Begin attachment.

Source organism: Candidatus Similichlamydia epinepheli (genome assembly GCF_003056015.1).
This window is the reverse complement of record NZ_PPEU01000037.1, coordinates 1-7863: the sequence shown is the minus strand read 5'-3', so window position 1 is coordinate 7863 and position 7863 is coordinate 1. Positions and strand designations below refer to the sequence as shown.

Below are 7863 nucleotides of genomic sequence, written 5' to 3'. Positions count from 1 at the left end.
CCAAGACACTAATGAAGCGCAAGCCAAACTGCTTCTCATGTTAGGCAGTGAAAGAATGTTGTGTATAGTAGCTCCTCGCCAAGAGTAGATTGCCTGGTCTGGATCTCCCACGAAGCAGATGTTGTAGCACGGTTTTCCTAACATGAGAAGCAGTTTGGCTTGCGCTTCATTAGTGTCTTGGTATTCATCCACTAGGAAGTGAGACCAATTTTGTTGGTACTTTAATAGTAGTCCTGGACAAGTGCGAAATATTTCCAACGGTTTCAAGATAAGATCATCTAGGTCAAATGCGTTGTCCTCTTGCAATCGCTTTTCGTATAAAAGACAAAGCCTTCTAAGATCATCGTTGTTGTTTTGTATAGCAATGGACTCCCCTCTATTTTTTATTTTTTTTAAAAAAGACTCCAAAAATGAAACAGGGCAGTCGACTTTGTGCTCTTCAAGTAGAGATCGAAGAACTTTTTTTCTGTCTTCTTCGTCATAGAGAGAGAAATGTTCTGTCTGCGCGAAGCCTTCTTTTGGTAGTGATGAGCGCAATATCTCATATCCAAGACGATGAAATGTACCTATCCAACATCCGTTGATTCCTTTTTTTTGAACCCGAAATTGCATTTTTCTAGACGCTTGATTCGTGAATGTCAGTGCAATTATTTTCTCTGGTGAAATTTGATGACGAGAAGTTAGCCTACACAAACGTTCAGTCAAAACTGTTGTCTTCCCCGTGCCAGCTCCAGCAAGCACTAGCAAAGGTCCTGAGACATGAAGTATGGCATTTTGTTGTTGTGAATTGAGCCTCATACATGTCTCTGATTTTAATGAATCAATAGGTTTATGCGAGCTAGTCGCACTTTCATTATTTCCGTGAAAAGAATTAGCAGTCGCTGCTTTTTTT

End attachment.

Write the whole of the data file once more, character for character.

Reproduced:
Source organism: Candidatus Similichlamydia epinepheli (genome assembly GCF_003056015.1).
This window is the reverse complement of record NZ_PPEU01000037.1, coordinates 1-7863: the sequence shown is the minus strand read 5'-3', so window position 1 is coordinate 7863 and position 7863 is coordinate 1. Positions and strand designations below refer to the sequence as shown.

Below are 7863 nucleotides of genomic sequence, written 5' to 3'. Positions count from 1 at the left end.
CCAAGACACTAATGAAGCGCAAGCCAAACTGCTTCTCATGTTAGGCAGTGAAAGAATGTTGTGTATAGTAGCTCCTCGCCAAGAGTAGATTGCCTGGTCTGGATCTCCCACGAAGCAGATGTTGTAGCACGGTTTTCCTAACATGAGAAGCAGTTTGGCTTGCGCTTCATTAGTGTCTTGGTATTCATCCACTAGGAAGTGAGACCAATTTTGTTGGTACTTTAATAGTAGTCCTGGACAAGTGCGAAATATTTCCAACGGTTTCAAGATAAGATCATCTAGGTCAAATGCGTTGTCCTCTTGCAATCGCTTTTCGTATAAAAGACAAAGCCTTCTAAGATCATCGTTGTTGTTTTGTATAGCAATGGACTCCCCTCTATTTTTTATTTTTTTTAAAAAAGACTCCAAAAATGAAACAGGGCAGTCGACTTTGTGCTCTTCAAGTAGAGATCGAAGAACTTTTTTTCTGTCTTCTTCGTCATAGAGAGAGAAATGTTCTGTCTGCGCGAAGCCTTCTTTTGGTAGTGATGAGCGCAATATCTCATATCCAAGACGATGAAATGTACCTATCCAACATCCGTTGATTCCTTTTTTTTGAACCCGAAATTGCATTTTTCTAGACGCTTGATTCGTGAATGTCAGTGCAATTATTTTCTCTGGTGAAATTTGATGACGAGAAGTTAGCCTACACAAACGTTCAGTCAAAACTGTTGTCTTCCCCGTGCCAGCTCCAGCAAGCACTAGCAAAGGTCCTGAGACATGAAGTATGGCATTTTGTTGTTGTGAATTGAGCCTCATACATGTCTCTGATTTTAATGAATCAATAGGTTTATGCGAGCTAGTCGCACTTTCATTATTTCCGTGAAAAGAATTAGCAGTCGCTGCTTTTTTT